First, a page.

For the longest time, like many others, I had a very negative attitude towards the word “game.” It stems back from my childhood, when games in my household were connotated with hedonism and laziness rather than creativity and problem solving. While I loved games as a child, I was strongly discouraged from playing them, and thus spent the majority of my time with games at my friends’ house or by myself in a secluded corner of the house. I devoted thousands of hours of my life to only a few mainstream titles, and didn’t have many opportunities to find a larger variety of titles to explore. Thus, coming into this class, I had a strong, defined vision for what I thought a game should be.
A lot of the works we studied in class put these prior beliefs of mine to challenge. Instead of seeing games as unnecessary and self-indulgent, I began to see the positive effects that they could bring. This revelation was partly due to being exposed to a larger variety of games, especially smaller indie games, in class rather than the classic big name titles that have recently dominated the industry. A lot of the games we studied in class were story based, and thus could convey more dialogue and concept than a repeatable free-to-play game.
Additionally, our thorough critical plays and analyses of smaller game titles in particular made me realize that a lot more thought is put into games than I had originally anticipated. Aside from game ideation and implementation, even smaller parts of the game, such as onboarding and music, have a pronounced impact on a game’s mood and performance. In hindsight, these things seem obvious, but I had never noticed these elements when I played games; I wrongly assumed that a game’s mechanics were strictly responsible for a game’s performance. Thus, in my games for the rest of the quarter, I made sure to pay special attention to the supporting game elements, from the artistic direction, to onboarding and organization.
During our game creation projects, I loved being able to prototype and playtest our individual ideas. However, I really quickly realized how difficult it was to match my vision with the game and how others perceived it. It’s one thing to understand a concept, but implementation proved to be a much bigger challenge for me. At times, it felt frustrating putting a lot of effort into an idea only to have it come across in a confusing way, and having to scrap something you had high hopes for.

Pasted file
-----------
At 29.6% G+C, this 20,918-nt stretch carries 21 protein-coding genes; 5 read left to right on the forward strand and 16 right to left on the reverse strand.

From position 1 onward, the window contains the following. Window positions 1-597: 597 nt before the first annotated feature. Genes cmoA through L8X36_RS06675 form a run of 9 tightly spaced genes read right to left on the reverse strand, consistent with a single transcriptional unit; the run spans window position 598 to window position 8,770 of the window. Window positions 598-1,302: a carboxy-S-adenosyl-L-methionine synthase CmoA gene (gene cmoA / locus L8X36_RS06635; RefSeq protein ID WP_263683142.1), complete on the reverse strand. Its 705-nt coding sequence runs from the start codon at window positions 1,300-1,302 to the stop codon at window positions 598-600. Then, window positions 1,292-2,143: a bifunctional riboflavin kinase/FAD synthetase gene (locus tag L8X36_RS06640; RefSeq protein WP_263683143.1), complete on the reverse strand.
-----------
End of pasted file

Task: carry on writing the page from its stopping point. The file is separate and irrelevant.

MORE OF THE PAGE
Still, I grew to become accustomed to this idea of constant revision, and letting go of my personal investments to create a better game. My team members helped me a lot with this transition by brainstorming with me and exposing me to different perspectives. In our group, we shared the elements of games we enjoyed with one another, which gave me a better understanding of the many different ways players can have fun. I made a commitment early on in the quarter to keeping an open mind and building upon others’ ideas, which opened up wonderful learning opportunities for me.
Additionally, I made new friendships over the course of both projects. While I signed up for the class with some friends, I opted to team up with some strangers for project 1, which ended up being my best decision for this class! After creating our board game, we decided to expand our group to create our escape room, which we invested a lot of time into and ended up creating something we were really proud of. Over the course of the quarter, we went on shopping trips together for decorations and ideas. To better visualize our escape room and focus on important background elements, we even completed an escape room in San Mateo (Red Door Escape Room!), which was some of the most fun I had this quarter.
Celebrating after our final escape room playtest!
After this class, I plan on continuing to make original games. Over the pandemic, I had toyed around with Unity with a friend of mine to create a small pet project. It wasn’t much, and in hindsight, there are a lot of design decisions that we made that were suboptimal, but at the end of the day, it was a valuable learning experience for both of us. With what we learned in class, and from our wide range of critical plays, I now have a much better idea of the type of game I want to create, and the immense amount of work that comes with it, and I want to dedicate a significant portion of my senior year to building a product I can be proud of. This class has also given me the opportunity to make new friends and gain valuable experience in playtesting and getting feedback from others, which I will undoubtedly take advantage of for my future projects. So here’s to creating, breaking, and learning!